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```
l1 = [('x', [1]), ('y', [1]) ('z', [2]]
l2 = ['1', '2', '3']
```

Desired output, assuming that '1' can be done by 'x' and 'y', and 'z' can do '2':

```
l3 = [[['1'['x', 'y']], ['2'['z']], ['3'[]]
```

So then i can do an untie between 'x' and 'y' using aditional paramenters that for the sake of redability i wont be putting here unless asked.

This is what i've come to so far:

```
x = []
for i in l2:
for j in l1:
if i in j[1][0]:
x.append(j[0])
```

This gives me the possible l1, but i'm having no luck in adding the l2 part in a way i can put 'x' and 'y' toghether. Since this a school project, i can't use tools like zip.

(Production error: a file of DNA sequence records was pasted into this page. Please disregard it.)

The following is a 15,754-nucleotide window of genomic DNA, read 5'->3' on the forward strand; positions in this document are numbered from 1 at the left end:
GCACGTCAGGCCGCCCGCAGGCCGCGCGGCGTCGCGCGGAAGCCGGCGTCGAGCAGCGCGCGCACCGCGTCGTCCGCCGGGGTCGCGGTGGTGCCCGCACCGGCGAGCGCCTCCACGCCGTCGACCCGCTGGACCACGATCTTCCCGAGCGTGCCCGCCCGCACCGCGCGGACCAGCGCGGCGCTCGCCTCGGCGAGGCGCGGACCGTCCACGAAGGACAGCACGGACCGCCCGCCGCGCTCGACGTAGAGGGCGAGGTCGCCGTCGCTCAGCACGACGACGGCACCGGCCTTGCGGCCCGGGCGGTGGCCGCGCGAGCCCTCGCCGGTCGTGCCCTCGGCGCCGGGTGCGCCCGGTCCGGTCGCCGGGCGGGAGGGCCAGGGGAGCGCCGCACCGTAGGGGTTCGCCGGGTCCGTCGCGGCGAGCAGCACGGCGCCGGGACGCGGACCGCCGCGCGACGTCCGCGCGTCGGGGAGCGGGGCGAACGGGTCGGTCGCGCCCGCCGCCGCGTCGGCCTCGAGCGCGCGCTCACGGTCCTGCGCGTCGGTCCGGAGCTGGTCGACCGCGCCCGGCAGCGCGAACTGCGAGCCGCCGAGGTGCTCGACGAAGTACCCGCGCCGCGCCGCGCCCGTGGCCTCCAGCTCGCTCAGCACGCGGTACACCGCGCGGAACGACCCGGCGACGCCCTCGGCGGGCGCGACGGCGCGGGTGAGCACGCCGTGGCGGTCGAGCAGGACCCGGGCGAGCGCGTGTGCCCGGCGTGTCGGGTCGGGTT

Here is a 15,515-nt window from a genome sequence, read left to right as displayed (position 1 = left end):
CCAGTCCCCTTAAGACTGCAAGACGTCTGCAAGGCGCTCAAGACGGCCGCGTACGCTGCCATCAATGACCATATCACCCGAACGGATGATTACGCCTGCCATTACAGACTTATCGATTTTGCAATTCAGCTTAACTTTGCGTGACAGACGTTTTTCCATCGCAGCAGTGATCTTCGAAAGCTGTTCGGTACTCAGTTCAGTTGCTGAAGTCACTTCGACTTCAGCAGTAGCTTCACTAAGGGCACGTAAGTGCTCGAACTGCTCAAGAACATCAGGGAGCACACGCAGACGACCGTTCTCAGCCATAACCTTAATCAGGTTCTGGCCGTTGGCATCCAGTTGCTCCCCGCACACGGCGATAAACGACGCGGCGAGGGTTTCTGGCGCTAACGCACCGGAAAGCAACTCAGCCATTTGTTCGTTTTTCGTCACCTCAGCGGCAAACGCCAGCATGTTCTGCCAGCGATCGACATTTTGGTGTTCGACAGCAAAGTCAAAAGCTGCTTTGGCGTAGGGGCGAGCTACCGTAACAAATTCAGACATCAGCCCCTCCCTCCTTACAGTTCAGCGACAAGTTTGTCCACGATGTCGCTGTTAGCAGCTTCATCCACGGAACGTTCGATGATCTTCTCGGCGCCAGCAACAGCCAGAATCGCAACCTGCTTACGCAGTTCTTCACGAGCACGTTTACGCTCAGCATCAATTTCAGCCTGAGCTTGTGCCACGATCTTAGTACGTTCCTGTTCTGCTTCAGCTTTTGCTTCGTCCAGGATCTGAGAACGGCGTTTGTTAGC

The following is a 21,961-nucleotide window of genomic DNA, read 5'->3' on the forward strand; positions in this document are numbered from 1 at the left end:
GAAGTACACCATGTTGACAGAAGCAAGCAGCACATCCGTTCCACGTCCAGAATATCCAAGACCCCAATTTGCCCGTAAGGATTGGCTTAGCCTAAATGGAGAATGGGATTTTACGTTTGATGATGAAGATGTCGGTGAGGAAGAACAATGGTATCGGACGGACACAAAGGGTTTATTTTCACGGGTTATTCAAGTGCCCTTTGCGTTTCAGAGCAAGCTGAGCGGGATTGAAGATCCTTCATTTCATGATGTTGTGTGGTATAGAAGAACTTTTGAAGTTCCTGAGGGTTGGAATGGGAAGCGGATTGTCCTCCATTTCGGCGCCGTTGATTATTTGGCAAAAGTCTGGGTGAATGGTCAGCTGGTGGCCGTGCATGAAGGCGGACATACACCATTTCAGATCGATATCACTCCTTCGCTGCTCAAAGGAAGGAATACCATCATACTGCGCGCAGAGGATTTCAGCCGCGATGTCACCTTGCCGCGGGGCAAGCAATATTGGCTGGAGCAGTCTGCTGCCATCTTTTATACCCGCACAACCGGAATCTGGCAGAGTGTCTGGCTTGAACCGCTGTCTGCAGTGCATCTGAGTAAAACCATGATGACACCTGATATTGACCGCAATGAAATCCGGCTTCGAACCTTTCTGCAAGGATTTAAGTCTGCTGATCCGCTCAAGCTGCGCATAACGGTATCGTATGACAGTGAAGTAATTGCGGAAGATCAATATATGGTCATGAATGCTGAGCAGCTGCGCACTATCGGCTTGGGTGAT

# Answer

1

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Build a `dict`

with the keys being the elements of `l2`

, initializing their values as a list, then iterate over `l1`

elements appending `element[0]`

to the list of the key that matches `element[1]`

.

```
l3 = {}
for elem in l2:
l3[elem] = []
# Look for matches in l1
for letter, tasks in l2:
for task in tasks:
l3[str(task)].append(letter)
```

In this algorithm, `l3`

will be a `dict`

instead of `list`

which makes it easier to access the values in each task. If you really need to be a `list`

, just convert it to one.

Answer author Lucasnadalutti

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